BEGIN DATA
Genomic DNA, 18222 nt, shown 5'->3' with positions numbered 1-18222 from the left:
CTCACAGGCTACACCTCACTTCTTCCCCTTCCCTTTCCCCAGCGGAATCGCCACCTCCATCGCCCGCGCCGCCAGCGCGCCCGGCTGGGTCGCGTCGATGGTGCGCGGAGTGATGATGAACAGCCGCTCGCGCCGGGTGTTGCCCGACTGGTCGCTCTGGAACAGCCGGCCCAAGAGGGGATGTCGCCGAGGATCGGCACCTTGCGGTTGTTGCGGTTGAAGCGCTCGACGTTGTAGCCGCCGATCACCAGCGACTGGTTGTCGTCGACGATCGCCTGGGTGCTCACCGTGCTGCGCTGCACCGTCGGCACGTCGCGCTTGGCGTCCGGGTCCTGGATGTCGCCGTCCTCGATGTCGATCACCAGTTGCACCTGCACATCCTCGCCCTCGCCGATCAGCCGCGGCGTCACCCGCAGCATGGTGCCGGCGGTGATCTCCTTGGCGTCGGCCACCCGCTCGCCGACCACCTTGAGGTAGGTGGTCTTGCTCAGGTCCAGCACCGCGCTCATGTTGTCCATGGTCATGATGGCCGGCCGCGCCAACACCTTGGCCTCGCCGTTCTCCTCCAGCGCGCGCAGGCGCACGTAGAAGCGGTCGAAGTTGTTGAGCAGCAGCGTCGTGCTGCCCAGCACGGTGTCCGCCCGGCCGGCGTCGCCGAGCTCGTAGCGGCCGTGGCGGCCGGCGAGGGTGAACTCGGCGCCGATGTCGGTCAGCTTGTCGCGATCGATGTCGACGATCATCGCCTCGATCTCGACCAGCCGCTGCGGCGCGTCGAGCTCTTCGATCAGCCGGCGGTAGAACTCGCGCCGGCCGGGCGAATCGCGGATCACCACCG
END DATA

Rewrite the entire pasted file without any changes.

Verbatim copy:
Genomic DNA, 18222 nt, shown 5'->3' with positions numbered 1-18222 from the left:
CTCACAGGCTACACCTCACTTCTTCCCCTTCCCTTTCCCCAGCGGAATCGCCACCTCCATCGCCCGCGCCGCCAGCGCGCCCGGCTGGGTCGCGTCGATGGTGCGCGGAGTGATGATGAACAGCCGCTCGCGCCGGGTGTTGCCCGACTGGTCGCTCTGGAACAGCCGGCCCAAGAGGGGATGTCGCCGAGGATCGGCACCTTGCGGTTGTTGCGGTTGAAGCGCTCGACGTTGTAGCCGCCGATCACCAGCGACTGGTTGTCGTCGACGATCGCCTGGGTGCTCACCGTGCTGCGCTGCACCGTCGGCACGTCGCGCTTGGCGTCCGGGTCCTGGATGTCGCCGTCCTCGATGTCGATCACCAGTTGCACCTGCACATCCTCGCCCTCGCCGATCAGCCGCGGCGTCACCCGCAGCATGGTGCCGGCGGTGATCTCCTTGGCGTCGGCCACCCGCTCGCCGACCACCTTGAGGTAGGTGGTCTTGCTCAGGTCCAGCACCGCGCTCATGTTGTCCATGGTCATGATGGCCGGCCGCGCCAACACCTTGGCCTCGCCGTTCTCCTCCAGCGCGCGCAGGCGCACGTAGAAGCGGTCGAAGTTGTTGAGCAGCAGCGTCGTGCTGCCCAGCACGGTGTCCGCCCGGCCGGCGTCGCCGAGCTCGTAGCGGCCGTGGCGGCCGGCGAGGGTGAACTCGGCGCCGATGTCGGTCAGCTTGTCGCGATCGATGTCGACGATCATCGCCTCGATCTCGACCAGCCGCTGCGGCGCGTCGAGCTCTTCGATCAGCCGGCGGTAGAACTCGCGCCGGCCGGGCGAATCGCGGATCACCACCG